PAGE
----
Real life takes to the Afghan Stage
A one-hour show is underway in Afghanistan’s southern province of Zabul. The audience is riveted by the live theater, which dramatizes a typical chapter in the life of the community. It also offers nuggets of information about how to access government services and delivers key messages about transparency and educating girls.
Judging by the reactions of those in the audience, the show has been a success. Shopkeeper Abdul Ghani told the local media that it reminded him of all that is to be gained “by working together and helping each other.”
Shakiba, a student, says that it helped her learn about “how some traditions in our society can impact our health and well-being.”
Another student, Ghayasulhaq, says the play led him to think about traditions such as “not sending our sisters to school or giving them away in marriage at a very young age to pay parents’ debts.”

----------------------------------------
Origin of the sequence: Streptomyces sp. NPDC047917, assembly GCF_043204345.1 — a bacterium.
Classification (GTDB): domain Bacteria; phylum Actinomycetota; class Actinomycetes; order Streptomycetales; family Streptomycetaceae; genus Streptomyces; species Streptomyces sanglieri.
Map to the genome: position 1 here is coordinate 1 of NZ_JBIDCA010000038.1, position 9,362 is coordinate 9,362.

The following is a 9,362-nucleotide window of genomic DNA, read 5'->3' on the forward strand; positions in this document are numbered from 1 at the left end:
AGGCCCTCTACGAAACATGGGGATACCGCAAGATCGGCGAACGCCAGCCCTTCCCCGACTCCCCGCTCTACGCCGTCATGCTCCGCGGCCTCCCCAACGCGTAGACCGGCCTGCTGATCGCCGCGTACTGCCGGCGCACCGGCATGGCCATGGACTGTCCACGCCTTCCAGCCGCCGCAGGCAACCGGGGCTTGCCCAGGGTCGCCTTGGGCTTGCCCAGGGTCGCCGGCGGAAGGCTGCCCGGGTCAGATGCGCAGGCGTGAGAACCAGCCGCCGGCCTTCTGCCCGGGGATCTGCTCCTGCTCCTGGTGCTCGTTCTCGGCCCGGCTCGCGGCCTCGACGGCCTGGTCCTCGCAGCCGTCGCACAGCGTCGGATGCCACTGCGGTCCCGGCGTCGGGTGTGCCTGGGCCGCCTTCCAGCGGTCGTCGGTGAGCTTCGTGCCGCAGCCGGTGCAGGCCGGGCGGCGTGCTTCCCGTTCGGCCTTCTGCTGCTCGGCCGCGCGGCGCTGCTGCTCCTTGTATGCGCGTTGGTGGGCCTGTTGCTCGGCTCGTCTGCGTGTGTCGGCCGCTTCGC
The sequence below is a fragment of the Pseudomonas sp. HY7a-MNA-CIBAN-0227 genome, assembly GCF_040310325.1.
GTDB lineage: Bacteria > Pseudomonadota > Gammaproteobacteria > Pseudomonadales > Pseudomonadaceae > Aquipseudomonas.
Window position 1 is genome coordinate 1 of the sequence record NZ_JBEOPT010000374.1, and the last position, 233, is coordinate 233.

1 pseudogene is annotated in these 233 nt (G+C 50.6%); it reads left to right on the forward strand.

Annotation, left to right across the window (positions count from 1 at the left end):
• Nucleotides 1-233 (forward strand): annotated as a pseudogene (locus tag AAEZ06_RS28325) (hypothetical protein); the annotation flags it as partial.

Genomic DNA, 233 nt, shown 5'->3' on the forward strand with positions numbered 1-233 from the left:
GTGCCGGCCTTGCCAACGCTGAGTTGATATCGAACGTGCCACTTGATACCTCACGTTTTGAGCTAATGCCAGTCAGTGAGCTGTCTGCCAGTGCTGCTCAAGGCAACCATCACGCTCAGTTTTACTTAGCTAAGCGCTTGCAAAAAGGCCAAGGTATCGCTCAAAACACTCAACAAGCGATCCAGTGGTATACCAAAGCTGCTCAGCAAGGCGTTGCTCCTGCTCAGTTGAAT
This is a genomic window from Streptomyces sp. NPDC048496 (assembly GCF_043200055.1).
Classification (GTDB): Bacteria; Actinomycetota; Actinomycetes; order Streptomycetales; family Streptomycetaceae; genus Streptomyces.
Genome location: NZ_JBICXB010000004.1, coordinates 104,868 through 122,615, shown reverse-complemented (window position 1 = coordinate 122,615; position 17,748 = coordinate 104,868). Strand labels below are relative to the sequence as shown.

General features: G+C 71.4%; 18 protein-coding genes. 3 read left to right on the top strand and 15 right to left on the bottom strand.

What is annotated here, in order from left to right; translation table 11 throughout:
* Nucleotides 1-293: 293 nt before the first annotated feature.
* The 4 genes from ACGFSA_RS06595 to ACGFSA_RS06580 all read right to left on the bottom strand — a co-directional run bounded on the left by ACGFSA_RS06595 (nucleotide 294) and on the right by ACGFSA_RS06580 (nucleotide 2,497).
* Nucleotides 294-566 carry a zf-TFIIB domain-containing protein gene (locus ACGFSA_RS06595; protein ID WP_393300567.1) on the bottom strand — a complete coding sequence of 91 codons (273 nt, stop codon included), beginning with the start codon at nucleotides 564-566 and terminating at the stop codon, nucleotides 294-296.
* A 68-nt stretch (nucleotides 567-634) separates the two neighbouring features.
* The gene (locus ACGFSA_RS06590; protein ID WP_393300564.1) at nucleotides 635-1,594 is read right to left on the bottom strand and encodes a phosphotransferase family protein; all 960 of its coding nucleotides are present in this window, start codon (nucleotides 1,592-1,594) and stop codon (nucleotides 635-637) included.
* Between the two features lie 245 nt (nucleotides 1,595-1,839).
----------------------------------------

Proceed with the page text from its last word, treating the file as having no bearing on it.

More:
Live theater can be very effective because it “directly engages the audience,” says Mohammad Nabi Bahman, Manager of the Department of Information and Culture in Nimroz, of which Zaranj is the provincial capital.
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CNN- Editor’s note: Aman Mojadidi is an American artist of Afghan descent who has staged public art projects in Afghanistan for the
Afghan women in eastern Nangarhar province are moving away from the traditional red and green colored bangles to buying silver